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Fluvial response to climate variations and anthropogenic perturbations for the Ebro River, Spain in the last 4000 years.

Domenii publicaţii > Ştiinţele pământului şi planetare + Tipuri publicaţii > Articol în revistã ştiinţificã

Autori: Xing F., A. J. Kettner, A. Ashton, L. Giosan, C. Ibáñez, J. O. Kaplan.

Editorial: Science of the Total Environment, 73/474, p.20-31, 2014.

Rezumat:

Fluvial sediment discharge can vary in response to climate changes and human activities, which in return influences human settlements and ecosystems through coastline progradation and retreat. To understand the mechanisms controlling the variations of fluvial water and sediment discharge for the Ebro drainage basin, Spain, we apply a hydrological model HydroTrend. Comparison of model results with a 47-year observational record (AD 1953–1999) suggests that the model adequately captures annual average water discharge (simulated 408 cubic m per second versus observed 425 cubic m per second) and sediment load (simulated 0.3 Mt per year versus observed 0.28 ± 0.04 Mt per year) for the Ebro basin. A long-term (4000-year) simulation, driven by paleoclimate and anthropogenic land cover change scenarios, indicates that water discharge is controlled by the changes in precipitation, which has a high annual variability but no long-term trend. Modeled suspended sediment load, however, has an increasing trend over time, which is closely related to anthropogenic land cover variations with no significant correlation to climatic changes. The simulation suggests that 4000 years ago the annual sediment load to the ocean was 30.5 Mt per year which increased over time to 47.2 Mt per year (AD 1860–1960). In the second half of the 20th century, the emplacement of large dams resulted in a dramatic decrease in suspended sediment discharge, eventually reducing the flux to the ocean by more than 99% (mean value changes from 38.1 Mt per year to 0.3 Mt per year.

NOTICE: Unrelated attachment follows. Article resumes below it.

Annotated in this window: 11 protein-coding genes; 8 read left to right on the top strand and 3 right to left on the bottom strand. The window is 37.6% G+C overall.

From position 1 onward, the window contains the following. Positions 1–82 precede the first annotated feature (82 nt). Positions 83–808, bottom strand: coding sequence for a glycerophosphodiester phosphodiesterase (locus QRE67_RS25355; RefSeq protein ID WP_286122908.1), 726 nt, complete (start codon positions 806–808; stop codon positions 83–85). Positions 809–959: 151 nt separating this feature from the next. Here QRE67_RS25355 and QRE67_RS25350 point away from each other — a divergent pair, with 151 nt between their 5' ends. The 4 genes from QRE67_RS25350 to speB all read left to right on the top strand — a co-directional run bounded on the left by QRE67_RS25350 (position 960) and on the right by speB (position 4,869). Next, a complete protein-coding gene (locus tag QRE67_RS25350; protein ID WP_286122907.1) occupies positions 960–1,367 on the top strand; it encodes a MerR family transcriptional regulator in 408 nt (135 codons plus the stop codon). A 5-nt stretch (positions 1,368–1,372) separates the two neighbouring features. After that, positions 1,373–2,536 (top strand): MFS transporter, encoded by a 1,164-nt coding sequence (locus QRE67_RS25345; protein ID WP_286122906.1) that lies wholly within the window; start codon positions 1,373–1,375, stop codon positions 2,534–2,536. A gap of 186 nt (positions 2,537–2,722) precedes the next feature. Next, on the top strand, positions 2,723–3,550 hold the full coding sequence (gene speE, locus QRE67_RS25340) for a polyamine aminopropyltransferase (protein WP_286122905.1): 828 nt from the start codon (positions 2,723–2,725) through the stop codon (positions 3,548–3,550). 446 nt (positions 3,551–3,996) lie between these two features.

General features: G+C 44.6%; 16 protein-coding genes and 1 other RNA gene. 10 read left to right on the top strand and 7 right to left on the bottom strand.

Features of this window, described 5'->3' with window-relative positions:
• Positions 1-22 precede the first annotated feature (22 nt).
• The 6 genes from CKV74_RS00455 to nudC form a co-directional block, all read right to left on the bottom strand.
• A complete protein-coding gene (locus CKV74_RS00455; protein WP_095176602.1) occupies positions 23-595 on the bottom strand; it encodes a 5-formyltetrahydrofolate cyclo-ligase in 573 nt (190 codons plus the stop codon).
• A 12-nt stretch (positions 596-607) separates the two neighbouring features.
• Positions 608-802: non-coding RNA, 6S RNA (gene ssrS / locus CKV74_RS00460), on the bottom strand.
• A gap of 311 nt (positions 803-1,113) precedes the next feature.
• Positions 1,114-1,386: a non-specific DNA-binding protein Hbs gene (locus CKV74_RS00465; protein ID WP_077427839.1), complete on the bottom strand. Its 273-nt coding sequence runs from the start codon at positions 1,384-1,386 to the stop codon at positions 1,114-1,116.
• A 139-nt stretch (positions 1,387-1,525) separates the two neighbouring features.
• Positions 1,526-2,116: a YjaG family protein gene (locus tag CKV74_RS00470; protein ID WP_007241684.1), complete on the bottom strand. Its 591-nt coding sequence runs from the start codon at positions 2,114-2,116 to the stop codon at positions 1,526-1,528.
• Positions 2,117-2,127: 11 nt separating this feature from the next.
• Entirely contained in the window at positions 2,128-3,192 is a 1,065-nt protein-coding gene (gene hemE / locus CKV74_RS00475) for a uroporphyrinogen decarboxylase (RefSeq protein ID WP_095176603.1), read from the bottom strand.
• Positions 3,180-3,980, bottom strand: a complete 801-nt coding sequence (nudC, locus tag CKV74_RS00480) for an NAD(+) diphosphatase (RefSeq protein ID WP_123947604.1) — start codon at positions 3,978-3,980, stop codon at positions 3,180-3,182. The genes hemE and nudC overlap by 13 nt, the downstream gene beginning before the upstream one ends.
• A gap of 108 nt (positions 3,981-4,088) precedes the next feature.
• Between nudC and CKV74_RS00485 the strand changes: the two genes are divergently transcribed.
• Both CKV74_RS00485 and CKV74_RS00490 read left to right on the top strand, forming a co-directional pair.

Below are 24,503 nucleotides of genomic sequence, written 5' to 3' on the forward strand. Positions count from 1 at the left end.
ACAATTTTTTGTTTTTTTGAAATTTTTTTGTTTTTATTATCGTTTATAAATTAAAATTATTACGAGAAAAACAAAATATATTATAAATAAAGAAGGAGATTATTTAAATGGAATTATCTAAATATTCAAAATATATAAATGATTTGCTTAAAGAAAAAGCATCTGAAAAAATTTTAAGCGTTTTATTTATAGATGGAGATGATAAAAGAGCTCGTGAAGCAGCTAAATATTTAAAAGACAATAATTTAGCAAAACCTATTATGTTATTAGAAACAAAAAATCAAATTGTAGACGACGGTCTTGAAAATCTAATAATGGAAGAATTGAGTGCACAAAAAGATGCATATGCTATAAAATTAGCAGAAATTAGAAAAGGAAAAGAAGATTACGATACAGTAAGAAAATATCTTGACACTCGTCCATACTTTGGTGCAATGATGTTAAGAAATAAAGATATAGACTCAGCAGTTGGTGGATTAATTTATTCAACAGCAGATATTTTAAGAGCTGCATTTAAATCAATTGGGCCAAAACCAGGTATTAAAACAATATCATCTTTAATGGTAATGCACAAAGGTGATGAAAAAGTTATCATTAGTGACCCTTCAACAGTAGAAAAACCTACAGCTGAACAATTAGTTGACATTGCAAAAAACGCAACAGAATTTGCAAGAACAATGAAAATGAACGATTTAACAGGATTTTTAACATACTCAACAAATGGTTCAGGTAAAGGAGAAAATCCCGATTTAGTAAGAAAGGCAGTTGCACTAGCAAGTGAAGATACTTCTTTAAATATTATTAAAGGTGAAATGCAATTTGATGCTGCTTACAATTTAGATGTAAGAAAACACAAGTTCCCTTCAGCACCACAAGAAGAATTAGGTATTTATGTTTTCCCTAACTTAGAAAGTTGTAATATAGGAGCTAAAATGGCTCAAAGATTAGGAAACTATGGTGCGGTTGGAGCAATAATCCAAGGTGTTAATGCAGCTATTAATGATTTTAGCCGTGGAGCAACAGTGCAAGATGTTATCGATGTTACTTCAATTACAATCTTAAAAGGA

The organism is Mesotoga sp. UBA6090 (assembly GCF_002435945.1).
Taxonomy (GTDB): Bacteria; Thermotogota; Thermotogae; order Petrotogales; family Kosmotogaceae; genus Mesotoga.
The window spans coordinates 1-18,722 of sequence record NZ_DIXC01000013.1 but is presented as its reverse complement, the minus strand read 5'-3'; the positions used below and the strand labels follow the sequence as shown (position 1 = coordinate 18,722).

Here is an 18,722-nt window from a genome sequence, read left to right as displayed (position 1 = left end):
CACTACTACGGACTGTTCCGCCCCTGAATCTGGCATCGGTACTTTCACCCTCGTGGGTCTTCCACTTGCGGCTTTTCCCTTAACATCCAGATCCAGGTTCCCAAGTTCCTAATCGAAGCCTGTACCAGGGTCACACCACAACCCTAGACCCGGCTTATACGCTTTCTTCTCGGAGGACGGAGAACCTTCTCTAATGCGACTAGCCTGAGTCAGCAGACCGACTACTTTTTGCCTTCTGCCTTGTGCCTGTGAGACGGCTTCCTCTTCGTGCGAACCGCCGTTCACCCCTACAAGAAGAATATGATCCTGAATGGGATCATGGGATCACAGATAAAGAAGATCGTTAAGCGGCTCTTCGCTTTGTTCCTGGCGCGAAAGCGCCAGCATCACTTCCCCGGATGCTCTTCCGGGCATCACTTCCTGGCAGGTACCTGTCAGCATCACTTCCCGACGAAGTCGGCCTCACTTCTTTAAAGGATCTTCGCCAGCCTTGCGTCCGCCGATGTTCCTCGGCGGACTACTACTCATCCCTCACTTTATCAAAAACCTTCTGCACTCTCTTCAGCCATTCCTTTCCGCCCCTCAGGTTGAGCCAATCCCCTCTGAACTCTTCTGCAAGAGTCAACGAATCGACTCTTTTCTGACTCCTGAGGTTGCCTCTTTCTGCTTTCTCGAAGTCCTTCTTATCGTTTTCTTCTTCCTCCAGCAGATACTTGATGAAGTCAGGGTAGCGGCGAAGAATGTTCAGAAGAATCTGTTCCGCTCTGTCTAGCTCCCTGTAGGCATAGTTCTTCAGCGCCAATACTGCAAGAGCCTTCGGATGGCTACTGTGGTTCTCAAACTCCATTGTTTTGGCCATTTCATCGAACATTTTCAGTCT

Cuvinte cheie: River discharge; Sediment flux; Dams; Human impacts; Land cover changes // River discharge; Sediment flux; Dams; Human impacts; Land cover changes

URL: http://www.sciencedirect.com/science/article/pii/S0048969713013661